The immersion lances in conformity with the present invention furthermore contemplates utilization of the oxygen as a cooling medium for the hydrocarbons, in order to counteract chemical dissociation of the hydrocarbons due to the influence of heat prior to discharge from the lance. Two methods were found suitable for cooling the relatively small amounts of hydrocarbons as compared to the larger quantities of oxygen. One embodiment of the invention relating to sheathing consists of sleeving with laminar, relatively thin discs of densely sintered or melt-cast refractory materials, for instance fused corundum. Such discs, which act as reinforcements, are slipped over the tuyere pipes directly or around insulating layers already wrapped around the pipe. The gaps and intermediate spaces between the individual refractory sheets, discs or sleeves are then filled by cast refractory material. In this manner one obtains close interlocking between the highly refractory cast material and the very dense, refractory casing material, and the latter will be extensively protected against thermal shock, the wear-resistance of the refractory material being considerably increased on account of said casing.
Deposits of solidified steel are formed at the tuyere tips when the immersion lances are used in actual operation, namely at the discharge orifices for oxygen and hydrocarbon. These deposits or scabs spread like mushrooms about the tuyere mouth and may grow to be several centimeters wide. While the central aperture remains open for discharge of oxygen, the protective medium will in most cases stream through these deposits in many other channels. The ordinarily uneven deposit formation may be used in conformity with the invention so as to increase durability provided that deposit formation be encouraged to spread over considerable areas. This can be achieved by covering the outlet gap of the protective medium with a porous material, for instance a panel of sintered metal. It was found that a deposit of 15 centimeters in diameter will occur within 15 minutes of immersing a lance so prepared, and that the deposit extensively protected the annular gap to its rear. Durability of the tuyere mouth could be increased considerably by such a measure. This construction furthermore offers easy repairs of the lance mouth by replacing the sintered metal plate, for instance.
In the first instance, the supply channel for the hydrocarbons is shifted into the oxygen pipe to the extent possible. Then the supply line passes into the inlet tuyere where the hydrocarbon surrounds the oxygen jets just before the outlet orifice.
In the second instance, the oxygen-carrying pipe is provided with cooling fins that may be of any suitable shape, and the flow of hydrocarbon preferably will pass between said fins. In such cases, the annular gap about the central oxygen inlet pipe is divided into a multitude of channels by means of the cooling fins (see FIG. 3).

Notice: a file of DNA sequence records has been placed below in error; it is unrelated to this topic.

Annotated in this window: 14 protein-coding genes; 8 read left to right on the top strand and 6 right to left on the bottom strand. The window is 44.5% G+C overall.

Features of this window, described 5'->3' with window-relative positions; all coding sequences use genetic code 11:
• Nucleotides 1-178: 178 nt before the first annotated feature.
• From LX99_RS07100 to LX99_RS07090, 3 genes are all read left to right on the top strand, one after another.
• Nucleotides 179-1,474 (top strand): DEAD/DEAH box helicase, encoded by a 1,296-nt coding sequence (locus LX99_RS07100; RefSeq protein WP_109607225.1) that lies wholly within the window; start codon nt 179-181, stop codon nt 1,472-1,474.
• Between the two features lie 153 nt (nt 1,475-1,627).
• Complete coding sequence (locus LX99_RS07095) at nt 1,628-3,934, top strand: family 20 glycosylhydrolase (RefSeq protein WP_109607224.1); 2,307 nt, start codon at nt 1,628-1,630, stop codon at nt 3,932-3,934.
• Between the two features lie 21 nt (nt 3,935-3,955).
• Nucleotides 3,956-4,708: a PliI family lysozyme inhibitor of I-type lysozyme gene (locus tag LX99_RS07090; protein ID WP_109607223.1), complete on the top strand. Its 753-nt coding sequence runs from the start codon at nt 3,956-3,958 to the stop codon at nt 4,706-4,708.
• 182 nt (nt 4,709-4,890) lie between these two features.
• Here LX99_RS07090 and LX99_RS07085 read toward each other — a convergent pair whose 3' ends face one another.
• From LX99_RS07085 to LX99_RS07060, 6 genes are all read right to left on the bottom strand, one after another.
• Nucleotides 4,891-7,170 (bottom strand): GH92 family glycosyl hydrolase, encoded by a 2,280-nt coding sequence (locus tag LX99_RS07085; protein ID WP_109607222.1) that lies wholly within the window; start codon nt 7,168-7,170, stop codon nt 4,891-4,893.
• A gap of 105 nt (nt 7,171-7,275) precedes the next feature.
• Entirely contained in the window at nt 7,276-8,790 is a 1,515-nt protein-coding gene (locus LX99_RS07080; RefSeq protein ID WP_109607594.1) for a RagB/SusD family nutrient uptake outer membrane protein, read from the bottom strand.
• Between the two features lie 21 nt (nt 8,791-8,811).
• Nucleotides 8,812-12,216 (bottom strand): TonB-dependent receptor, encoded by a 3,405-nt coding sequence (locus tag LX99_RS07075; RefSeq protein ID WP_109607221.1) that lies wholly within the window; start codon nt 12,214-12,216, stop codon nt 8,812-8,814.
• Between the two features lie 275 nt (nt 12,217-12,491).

The invention prevents or limits the temperature rise of the hydrocarbons because of the construction of the refractory sheathing of the immersion lances. It was found practical to deposit first a high-grade insulating layer approximately 1 to 2 centimeters thick, around the supply lines and inlet tuyeres, and then to mount the wear-resistant layer of the lance casing around said insulating layer. Suitable insulating materials for the first layer includes mats, loose materials and pre-finished shells or pipe-casing components based on refractory fiber materials.
Suitable refractory wear-resistant materials including composites based on corundum, magnesite, zirconium oxide and combinations of these as well as other, similarly highly refractory materials have been successfully used. Normally casings of wall-thicknesses from about 2 to 10 cm were found sufficient. In most cases these casings are cast into molds and are compacted by shaking. A specific wear-resistant casing will depend on the specific conditions. It is desirable to provide a highly wear-resistant casing for use under extreme loading. The casings of the immersion lances are required to meet the requirements of mechanical and chemical resistance and of high temperature resistance.
Practical experience furthermore has shown the usefulness of loading the oxygen with fine-grained slag-forming agents. For instance, lime may be easily introduced into the refining vessel in this manner. However, care must be taken in such instances that the inside surface of the oxygen inlet pipe be protected by means of a refractory coating so as to prevent erosion from the fine-grained solids. Thin enamel coats were found superior to other, thicker ceramic layers, the former being of higher thermal conductivity and favorably affecting the cooling of the hydrocarbons.
The invention will be further understood from the examples which follow taken in conjunction with the drawings in which:
FIG. 1 shows the basic arrangement of the immersion lance in an open hearth vessel;
FIG. 2 is a fragmentary view showing the lower part of a lance with two tuyere outlet ends;
FIG. 3 is a view of a section taken through a lance and shows an example of a cooling fin arrangement for the oxygen lance pipe;
FIG. 4 is a view similar to FIG. 2 and shows the lower part of a modified immersion lance, wherein the protective medium pipe is relocated as far as the tuyere end in the oxygen pipe, and wherein a sintered metal sheet is mounted in front of the outlet annular gap for the protective medium; and
FIG. 5 shows an example of the construction of the refractory casing of an immersion lance with casing sheets of an extremely dense, highly refractory material, for instance fused corundum.